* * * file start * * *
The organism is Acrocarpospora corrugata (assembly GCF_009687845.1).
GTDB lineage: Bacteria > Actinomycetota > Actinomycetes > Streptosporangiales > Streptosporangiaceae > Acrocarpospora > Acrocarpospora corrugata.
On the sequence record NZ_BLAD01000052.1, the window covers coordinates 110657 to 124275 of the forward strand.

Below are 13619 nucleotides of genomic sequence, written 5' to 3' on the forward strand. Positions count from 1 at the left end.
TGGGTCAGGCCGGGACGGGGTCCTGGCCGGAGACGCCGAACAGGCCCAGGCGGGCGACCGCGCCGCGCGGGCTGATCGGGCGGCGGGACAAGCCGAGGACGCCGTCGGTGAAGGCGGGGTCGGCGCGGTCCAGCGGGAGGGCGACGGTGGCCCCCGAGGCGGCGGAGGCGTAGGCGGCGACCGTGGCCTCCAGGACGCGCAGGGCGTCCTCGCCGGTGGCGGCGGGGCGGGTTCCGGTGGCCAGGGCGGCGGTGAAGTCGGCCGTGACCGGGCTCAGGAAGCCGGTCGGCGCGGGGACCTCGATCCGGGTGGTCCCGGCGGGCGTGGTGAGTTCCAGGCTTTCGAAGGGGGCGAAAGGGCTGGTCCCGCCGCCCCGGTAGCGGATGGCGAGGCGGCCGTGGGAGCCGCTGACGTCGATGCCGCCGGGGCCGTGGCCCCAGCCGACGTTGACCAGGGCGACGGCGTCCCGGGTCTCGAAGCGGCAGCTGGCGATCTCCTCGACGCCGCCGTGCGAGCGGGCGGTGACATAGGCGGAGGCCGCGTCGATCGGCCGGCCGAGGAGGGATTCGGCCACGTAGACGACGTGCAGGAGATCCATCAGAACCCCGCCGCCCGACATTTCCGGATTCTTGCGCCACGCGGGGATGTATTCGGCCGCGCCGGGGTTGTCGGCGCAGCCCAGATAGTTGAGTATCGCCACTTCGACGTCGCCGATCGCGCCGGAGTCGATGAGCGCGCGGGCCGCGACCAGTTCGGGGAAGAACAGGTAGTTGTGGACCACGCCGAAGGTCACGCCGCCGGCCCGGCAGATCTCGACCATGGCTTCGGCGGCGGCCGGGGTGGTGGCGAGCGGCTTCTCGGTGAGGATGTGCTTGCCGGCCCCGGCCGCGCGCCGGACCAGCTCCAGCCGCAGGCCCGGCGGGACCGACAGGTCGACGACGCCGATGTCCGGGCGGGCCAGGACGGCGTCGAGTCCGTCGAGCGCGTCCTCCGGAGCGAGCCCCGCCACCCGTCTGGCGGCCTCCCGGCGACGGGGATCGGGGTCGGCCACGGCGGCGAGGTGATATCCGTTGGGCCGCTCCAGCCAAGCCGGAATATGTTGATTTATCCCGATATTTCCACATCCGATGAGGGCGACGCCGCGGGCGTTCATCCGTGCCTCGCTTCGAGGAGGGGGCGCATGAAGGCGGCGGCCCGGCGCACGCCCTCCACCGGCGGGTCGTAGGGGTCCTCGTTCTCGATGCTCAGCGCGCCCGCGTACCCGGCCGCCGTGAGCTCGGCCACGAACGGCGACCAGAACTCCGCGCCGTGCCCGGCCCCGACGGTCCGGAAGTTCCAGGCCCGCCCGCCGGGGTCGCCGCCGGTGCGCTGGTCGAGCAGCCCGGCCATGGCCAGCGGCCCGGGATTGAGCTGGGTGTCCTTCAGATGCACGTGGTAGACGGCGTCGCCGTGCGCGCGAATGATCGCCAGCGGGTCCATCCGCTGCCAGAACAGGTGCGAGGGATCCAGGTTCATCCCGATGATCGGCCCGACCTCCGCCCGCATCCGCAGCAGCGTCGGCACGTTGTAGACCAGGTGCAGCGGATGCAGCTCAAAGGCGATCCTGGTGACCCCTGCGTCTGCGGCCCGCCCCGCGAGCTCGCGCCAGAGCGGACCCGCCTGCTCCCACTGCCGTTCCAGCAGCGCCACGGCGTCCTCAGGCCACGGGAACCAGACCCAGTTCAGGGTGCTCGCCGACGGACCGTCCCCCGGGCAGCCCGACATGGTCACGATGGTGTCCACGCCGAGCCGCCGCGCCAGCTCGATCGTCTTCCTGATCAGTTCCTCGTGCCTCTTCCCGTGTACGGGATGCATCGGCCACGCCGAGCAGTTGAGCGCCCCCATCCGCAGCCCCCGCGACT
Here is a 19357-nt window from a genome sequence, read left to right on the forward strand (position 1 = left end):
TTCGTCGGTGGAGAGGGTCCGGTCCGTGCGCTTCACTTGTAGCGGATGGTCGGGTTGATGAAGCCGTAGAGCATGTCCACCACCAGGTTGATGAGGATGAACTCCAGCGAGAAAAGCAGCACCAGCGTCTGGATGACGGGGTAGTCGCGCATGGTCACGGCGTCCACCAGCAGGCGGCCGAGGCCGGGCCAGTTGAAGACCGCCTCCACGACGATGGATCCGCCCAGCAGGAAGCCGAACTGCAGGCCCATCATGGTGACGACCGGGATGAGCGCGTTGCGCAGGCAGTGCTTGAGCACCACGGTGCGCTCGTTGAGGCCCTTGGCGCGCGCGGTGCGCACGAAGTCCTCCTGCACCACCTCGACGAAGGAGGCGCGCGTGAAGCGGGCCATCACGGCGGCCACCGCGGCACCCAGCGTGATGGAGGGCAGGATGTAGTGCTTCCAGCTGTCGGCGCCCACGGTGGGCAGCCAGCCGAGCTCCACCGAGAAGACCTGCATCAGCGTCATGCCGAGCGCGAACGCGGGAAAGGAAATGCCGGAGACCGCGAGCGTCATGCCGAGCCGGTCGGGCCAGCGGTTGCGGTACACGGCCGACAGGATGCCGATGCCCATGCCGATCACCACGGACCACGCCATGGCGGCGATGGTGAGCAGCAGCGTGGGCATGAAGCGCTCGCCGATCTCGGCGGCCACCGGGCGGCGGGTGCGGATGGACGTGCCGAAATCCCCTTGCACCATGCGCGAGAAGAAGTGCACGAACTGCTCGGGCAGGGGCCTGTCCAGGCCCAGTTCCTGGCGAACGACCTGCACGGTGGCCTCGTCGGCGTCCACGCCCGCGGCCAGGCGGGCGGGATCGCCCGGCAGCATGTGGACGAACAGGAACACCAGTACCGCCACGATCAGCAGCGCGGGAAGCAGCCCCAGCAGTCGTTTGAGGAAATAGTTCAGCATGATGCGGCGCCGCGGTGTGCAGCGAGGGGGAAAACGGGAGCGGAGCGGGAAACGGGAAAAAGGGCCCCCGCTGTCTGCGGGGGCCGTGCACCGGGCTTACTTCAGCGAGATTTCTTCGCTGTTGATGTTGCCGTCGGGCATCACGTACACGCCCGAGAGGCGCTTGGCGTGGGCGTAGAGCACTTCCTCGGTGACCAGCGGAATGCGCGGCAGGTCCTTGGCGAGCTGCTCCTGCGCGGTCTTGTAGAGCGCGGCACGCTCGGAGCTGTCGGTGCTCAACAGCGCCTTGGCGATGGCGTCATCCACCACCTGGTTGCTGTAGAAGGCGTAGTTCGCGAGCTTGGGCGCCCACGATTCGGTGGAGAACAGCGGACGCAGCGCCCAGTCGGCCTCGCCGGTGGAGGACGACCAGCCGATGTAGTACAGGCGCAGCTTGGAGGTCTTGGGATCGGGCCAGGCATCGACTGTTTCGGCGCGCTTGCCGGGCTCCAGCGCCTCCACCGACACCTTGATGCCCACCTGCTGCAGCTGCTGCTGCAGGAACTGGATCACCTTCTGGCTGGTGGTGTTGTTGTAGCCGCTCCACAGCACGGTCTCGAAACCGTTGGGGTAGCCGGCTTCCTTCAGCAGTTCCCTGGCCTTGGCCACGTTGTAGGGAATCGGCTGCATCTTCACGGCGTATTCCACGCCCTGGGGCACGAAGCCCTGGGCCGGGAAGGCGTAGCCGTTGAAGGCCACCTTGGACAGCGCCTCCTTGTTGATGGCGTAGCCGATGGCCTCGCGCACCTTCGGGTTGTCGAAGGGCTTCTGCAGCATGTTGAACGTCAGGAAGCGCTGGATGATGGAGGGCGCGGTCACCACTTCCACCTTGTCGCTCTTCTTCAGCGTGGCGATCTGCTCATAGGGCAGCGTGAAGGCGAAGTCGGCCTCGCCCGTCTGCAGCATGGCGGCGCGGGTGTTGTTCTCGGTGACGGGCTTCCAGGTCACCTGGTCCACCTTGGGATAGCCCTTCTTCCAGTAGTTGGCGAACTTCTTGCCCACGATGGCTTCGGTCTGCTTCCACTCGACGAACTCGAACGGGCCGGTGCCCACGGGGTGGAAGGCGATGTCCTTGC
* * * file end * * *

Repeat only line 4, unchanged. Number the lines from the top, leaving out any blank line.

Below are 13619 nucleotides of genomic sequence, written 5' to 3' on the forward strand. Positions count from 1 at the left end.